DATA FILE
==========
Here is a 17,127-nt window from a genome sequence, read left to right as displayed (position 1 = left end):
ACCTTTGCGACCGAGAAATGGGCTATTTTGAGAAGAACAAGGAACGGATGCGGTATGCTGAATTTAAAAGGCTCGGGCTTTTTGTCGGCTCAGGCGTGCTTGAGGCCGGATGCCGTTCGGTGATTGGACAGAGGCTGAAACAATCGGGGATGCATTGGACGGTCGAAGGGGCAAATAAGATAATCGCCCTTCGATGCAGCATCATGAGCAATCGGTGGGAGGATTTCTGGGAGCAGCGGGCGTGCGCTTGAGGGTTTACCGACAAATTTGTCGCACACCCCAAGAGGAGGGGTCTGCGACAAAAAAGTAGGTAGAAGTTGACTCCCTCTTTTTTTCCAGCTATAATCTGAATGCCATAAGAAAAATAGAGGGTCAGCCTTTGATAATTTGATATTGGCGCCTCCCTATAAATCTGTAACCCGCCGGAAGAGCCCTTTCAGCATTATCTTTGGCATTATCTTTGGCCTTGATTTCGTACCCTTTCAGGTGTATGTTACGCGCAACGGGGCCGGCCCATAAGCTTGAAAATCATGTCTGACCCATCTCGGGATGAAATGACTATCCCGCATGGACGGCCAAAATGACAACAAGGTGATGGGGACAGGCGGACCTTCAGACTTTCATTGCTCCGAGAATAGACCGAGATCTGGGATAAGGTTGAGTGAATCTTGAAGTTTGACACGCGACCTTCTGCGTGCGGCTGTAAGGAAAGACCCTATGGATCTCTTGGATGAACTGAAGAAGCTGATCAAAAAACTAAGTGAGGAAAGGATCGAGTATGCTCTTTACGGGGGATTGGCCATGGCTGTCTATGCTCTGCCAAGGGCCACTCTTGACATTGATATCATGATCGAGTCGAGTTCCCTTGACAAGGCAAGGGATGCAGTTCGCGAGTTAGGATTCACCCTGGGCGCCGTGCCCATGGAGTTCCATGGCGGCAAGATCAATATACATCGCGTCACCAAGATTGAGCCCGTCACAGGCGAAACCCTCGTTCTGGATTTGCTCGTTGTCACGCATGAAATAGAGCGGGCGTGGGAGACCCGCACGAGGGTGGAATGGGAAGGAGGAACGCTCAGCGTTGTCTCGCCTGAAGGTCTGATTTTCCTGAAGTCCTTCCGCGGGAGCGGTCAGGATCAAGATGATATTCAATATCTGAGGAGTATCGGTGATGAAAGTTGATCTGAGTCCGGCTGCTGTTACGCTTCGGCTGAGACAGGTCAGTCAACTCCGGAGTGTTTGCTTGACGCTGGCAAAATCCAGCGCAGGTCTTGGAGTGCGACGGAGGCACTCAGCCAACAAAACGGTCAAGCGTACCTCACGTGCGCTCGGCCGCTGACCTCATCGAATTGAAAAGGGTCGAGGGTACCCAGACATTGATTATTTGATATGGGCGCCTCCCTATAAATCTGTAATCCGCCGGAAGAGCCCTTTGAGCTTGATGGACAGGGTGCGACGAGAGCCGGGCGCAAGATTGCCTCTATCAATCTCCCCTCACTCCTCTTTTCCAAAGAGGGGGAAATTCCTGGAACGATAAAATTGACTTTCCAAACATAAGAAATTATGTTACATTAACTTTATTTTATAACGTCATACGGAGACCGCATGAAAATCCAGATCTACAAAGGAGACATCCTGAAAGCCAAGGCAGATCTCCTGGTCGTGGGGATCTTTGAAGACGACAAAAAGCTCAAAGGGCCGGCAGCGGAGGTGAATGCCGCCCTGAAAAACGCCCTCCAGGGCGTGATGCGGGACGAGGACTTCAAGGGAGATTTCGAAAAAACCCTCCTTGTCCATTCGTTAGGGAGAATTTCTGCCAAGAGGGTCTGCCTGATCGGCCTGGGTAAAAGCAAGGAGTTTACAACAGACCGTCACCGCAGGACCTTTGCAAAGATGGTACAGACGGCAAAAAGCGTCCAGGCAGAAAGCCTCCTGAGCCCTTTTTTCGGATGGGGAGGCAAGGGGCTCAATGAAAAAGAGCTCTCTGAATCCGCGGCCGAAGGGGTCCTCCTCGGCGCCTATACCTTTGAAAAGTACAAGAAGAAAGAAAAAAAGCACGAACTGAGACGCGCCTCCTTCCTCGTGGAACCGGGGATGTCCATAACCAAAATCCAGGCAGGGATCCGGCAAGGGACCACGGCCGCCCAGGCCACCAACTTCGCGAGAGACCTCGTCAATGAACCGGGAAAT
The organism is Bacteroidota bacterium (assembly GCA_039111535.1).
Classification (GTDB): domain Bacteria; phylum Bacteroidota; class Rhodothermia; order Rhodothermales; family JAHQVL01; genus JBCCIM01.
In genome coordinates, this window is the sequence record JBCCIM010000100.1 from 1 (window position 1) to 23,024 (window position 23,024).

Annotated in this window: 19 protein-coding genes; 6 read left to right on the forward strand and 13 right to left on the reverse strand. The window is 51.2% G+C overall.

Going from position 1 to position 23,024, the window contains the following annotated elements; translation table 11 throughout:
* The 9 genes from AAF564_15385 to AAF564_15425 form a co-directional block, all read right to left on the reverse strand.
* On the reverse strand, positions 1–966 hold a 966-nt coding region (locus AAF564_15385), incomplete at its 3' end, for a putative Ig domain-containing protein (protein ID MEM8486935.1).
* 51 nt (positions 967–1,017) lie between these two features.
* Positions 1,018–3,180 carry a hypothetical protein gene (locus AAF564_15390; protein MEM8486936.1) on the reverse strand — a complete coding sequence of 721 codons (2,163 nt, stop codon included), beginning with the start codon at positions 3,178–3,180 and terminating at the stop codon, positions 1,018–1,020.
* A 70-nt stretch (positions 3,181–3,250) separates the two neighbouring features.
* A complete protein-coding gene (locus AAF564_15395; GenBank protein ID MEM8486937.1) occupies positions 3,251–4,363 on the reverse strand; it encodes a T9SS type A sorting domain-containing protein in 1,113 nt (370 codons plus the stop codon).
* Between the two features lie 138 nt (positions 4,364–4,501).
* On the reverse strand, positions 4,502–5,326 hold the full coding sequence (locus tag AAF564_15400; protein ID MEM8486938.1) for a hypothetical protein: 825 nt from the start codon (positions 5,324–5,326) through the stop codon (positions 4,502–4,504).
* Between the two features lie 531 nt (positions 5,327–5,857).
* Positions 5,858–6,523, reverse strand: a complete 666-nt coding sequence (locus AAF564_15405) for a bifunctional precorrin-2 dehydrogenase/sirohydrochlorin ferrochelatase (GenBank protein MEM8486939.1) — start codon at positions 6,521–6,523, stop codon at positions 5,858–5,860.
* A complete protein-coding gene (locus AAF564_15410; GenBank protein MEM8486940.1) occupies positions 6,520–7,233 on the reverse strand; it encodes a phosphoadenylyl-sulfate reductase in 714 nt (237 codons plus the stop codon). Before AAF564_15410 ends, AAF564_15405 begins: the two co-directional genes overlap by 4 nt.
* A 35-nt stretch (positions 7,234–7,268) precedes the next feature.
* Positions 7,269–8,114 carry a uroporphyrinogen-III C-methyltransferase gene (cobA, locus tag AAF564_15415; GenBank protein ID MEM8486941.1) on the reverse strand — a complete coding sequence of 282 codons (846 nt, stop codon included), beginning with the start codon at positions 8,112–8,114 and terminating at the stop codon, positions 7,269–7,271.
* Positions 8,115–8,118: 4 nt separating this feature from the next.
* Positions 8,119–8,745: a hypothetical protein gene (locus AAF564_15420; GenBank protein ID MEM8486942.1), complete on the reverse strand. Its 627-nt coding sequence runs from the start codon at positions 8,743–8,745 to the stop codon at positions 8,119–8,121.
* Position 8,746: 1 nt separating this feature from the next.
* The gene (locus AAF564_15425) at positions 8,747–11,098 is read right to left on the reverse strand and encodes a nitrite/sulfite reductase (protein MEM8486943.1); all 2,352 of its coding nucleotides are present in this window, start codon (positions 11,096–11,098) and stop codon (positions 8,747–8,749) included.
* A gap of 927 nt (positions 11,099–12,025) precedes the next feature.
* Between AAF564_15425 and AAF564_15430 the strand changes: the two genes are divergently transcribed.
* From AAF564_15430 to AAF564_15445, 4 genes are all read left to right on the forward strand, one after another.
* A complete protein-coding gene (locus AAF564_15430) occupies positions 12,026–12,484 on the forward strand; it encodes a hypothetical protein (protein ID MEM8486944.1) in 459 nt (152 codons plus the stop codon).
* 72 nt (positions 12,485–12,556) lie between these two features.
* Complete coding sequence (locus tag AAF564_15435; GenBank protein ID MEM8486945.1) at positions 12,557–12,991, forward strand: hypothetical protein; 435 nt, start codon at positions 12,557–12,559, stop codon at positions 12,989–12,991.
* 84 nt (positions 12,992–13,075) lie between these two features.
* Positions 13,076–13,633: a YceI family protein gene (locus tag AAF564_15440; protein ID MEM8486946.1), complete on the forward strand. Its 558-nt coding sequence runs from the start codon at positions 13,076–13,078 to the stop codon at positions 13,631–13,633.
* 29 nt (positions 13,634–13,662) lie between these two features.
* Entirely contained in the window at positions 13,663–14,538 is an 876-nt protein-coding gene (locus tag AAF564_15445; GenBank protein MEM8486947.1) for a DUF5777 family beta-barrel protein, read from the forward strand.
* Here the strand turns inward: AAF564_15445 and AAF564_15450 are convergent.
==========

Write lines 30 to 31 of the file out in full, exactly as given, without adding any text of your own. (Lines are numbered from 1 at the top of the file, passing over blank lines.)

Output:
* Complete coding sequence (locus tag AAF564_15435; GenBank protein ID MEM8486945.1) at positions 12,557–12,991, forward strand: hypothetical protein; 435 nt, start codon at positions 12,557–12,559, stop codon at positions 12,989–12,991.
* 84 nt (positions 12,992–13,075) lie between these two features.